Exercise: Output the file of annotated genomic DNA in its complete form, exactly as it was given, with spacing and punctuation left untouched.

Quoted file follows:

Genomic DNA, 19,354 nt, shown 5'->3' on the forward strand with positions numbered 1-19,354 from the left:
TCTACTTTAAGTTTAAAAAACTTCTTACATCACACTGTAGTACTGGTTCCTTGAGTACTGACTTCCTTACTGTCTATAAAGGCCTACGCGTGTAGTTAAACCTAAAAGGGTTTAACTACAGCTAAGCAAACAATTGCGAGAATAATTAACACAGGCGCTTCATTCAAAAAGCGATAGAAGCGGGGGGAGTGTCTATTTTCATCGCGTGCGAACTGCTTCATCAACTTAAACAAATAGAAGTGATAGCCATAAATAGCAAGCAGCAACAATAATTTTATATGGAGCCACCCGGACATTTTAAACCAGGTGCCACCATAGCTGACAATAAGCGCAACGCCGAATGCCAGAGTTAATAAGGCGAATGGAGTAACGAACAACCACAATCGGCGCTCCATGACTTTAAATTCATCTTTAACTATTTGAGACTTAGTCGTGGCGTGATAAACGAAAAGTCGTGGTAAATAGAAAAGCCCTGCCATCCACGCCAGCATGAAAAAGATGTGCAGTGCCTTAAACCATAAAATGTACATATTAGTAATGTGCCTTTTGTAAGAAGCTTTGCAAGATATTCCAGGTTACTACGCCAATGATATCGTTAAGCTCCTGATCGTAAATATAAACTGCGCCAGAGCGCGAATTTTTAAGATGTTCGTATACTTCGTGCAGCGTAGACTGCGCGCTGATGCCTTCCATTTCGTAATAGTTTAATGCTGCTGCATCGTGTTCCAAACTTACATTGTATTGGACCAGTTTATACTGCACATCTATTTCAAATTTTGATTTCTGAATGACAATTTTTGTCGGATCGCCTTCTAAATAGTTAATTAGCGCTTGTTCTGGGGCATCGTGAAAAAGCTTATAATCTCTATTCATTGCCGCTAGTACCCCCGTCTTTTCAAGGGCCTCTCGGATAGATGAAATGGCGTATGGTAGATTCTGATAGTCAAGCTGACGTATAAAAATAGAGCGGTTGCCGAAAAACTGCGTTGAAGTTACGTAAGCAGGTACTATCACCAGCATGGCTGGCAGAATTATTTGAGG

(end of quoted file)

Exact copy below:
Genomic DNA, 19,354 nt, shown 5'->3' on the forward strand with positions numbered 1-19,354 from the left:
TCTACTTTAAGTTTAAAAAACTTCTTACATCACACTGTAGTACTGGTTCCTTGAGTACTGACTTCCTTACTGTCTATAAAGGCCTACGCGTGTAGTTAAACCTAAAAGGGTTTAACTACAGCTAAGCAAACAATTGCGAGAATAATTAACACAGGCGCTTCATTCAAAAAGCGATAGAAGCGGGGGGAGTGTCTATTTTCATCGCGTGCGAACTGCTTCATCAACTTAAACAAATAGAAGTGATAGCCATAAATAGCAAGCAGCAACAATAATTTTATATGGAGCCACCCGGACATTTTAAACCAGGTGCCACCATAGCTGACAATAAGCGCAACGCCGAATGCCAGAGTTAATAAGGCGAATGGAGTAACGAACAACCACAATCGGCGCTCCATGACTTTAAATTCATCTTTAACTATTTGAGACTTAGTCGTGGCGTGATAAACGAAAAGTCGTGGTAAATAGAAAAGCCCTGCCATCCACGCCAGCATGAAAAAGATGTGCAGTGCCTTAAACCATAAAATGTACATATTAGTAATGTGCCTTTTGTAAGAAGCTTTGCAAGATATTCCAGGTTACTACGCCAATGATATCGTTAAGCTCCTGATCGTAAATATAAACTGCGCCAGAGCGCGAATTTTTAAGATGTTCGTATACTTCGTGCAGCGTAGACTGCGCGCTGATGCCTTCCATTTCGTAATAGTTTAATGCTGCTGCATCGTGTTCCAAACTTACATTGTATTGGACCAGTTTATACTGCACATCTATTTCAAATTTTGATTTCTGAATGACAATTTTTGTCGGATCGCCTTCTAAATAGTTAATTAGCGCTTGTTCTGGGGCATCGTGAAAAAGCTTATAATCTCTATTCATTGCCGCTAGTACCCCCGTCTTTTCAAGGGCCTCTCGGATAGATGAAATGGCGTATGGTAGATTCTGATAGTCAAGCTGACGTATAAAAATAGAGCGGTTGCCGAAAAACTGCGTTGAAGTTACGTAAGCAGGTACTATCACCAGCATGGCTGGCAGAATTATTTGAGG